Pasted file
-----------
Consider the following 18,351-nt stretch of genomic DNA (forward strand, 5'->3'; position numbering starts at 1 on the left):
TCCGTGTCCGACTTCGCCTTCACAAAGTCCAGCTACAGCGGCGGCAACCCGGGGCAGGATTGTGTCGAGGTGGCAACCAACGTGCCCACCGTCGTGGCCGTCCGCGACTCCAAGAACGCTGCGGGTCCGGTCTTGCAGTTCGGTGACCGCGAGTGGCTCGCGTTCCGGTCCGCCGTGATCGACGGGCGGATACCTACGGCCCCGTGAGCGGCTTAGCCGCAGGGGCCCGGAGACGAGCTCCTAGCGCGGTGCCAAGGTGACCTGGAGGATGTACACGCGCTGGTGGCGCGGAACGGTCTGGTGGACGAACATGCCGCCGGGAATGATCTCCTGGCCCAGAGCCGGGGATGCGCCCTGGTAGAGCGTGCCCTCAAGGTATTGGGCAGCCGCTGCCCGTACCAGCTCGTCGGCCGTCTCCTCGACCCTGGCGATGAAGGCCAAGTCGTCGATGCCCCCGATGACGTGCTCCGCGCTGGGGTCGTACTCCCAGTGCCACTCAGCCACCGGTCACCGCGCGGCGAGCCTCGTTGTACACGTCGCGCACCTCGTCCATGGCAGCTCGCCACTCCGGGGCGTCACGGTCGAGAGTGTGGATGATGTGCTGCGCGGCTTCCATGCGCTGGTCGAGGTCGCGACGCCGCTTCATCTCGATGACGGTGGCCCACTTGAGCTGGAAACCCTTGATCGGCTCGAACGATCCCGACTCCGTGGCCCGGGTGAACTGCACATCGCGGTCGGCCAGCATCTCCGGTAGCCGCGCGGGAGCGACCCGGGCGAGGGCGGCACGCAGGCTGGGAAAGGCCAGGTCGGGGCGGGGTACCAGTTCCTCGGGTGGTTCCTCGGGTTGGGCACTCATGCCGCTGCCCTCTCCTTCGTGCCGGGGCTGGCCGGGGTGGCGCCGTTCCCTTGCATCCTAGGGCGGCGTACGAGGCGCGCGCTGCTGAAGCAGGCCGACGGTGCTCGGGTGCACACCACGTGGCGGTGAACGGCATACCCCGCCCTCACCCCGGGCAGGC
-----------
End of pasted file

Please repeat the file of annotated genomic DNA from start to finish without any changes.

Consider the following 18,351-nt stretch of genomic DNA (forward strand, 5'->3'; position numbering starts at 1 on the left):
TCCGTGTCCGACTTCGCCTTCACAAAGTCCAGCTACAGCGGCGGCAACCCGGGGCAGGATTGTGTCGAGGTGGCAACCAACGTGCCCACCGTCGTGGCCGTCCGCGACTCCAAGAACGCTGCGGGTCCGGTCTTGCAGTTCGGTGACCGCGAGTGGCTCGCGTTCCGGTCCGCCGTGATCGACGGGCGGATACCTACGGCCCCGTGAGCGGCTTAGCCGCAGGGGCCCGGAGACGAGCTCCTAGCGCGGTGCCAAGGTGACCTGGAGGATGTACACGCGCTGGTGGCGCGGAACGGTCTGGTGGACGAACATGCCGCCGGGAATGATCTCCTGGCCCAGAGCCGGGGATGCGCCCTGGTAGAGCGTGCCCTCAAGGTATTGGGCAGCCGCTGCCCGTACCAGCTCGTCGGCCGTCTCCTCGACCCTGGCGATGAAGGCCAAGTCGTCGATGCCCCCGATGACGTGCTCCGCGCTGGGGTCGTACTCCCAGTGCCACTCAGCCACCGGTCACCGCGCGGCGAGCCTCGTTGTACACGTCGCGCACCTCGTCCATGGCAGCTCGCCACTCCGGGGCGTCACGGTCGAGAGTGTGGATGATGTGCTGCGCGGCTTCCATGCGCTGGTCGAGGTCGCGACGCCGCTTCATCTCGATGACGGTGGCCCACTTGAGCTGGAAACCCTTGATCGGCTCGAACGATCCCGACTCCGTGGCCCGGGTGAACTGCACATCGCGGTCGGCCAGCATCTCCGGTAGCCGCGCGGGAGCGACCCGGGCGAGGGCGGCACGCAGGCTGGGAAAGGCCAGGTCGGGGCGGGGTACCAGTTCCTCGGGTGGTTCCTCGGGTTGGGCACTCATGCCGCTGCCCTCTCCTTCGTGCCGGGGCTGGCCGGGGTGGCGCCGTTCCCTTGCATCCTAGGGCGGCGTACGAGGCGCGCGCTGCTGAAGCAGGCCGACGGTGCTCGGGTGCACACCACGTGGCGGTGAACGGCATACCCCGCCCTCACCCCGGGCAGGC